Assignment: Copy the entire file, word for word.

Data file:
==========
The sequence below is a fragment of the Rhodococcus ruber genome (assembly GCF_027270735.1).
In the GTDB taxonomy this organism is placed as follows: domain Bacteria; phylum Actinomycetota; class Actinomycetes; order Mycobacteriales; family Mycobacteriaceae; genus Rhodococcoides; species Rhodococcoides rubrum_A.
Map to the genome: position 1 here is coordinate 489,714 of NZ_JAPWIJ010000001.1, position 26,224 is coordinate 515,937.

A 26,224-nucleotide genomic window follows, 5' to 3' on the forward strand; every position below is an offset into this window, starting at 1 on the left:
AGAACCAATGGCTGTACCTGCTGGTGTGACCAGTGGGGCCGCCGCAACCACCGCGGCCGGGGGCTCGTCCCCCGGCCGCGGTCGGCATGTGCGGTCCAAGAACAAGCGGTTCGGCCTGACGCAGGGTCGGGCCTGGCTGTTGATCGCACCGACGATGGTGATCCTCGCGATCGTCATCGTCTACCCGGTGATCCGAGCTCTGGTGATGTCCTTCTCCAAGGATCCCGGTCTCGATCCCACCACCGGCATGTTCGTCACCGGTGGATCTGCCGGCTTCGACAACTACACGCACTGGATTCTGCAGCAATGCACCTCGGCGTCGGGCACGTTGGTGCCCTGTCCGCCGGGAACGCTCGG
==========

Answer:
The sequence below is a fragment of the Rhodococcus ruber genome (assembly GCF_027270735.1).
In the GTDB taxonomy this organism is placed as follows: domain Bacteria; phylum Actinomycetota; class Actinomycetes; order Mycobacteriales; family Mycobacteriaceae; genus Rhodococcoides; species Rhodococcoides rubrum_A.
Map to the genome: position 1 here is coordinate 489,714 of NZ_JAPWIJ010000001.1, position 26,224 is coordinate 515,937.

A 26,224-nucleotide genomic window follows, 5' to 3' on the forward strand; every position below is an offset into this window, starting at 1 on the left:
AGAACCAATGGCTGTACCTGCTGGTGTGACCAGTGGGGCCGCCGCAACCACCGCGGCCGGGGGCTCGTCCCCCGGCCGCGGTCGGCATGTGCGGTCCAAGAACAAGCGGTTCGGCCTGACGCAGGGTCGGGCCTGGCTGTTGATCGCACCGACGATGGTGATCCTCGCGATCGTCATCGTCTACCCGGTGATCCGAGCTCTGGTGATGTCCTTCTCCAAGGATCCCGGTCTCGATCCCACCACCGGCATGTTCGTCACCGGTGGATCTGCCGGCTTCGACAACTACACGCACTGGATTCTGCAGCAATGCACCTCGGCGTCGGGCACGTTGGTGCCCTGTCCGCCGGGAACGCTCGG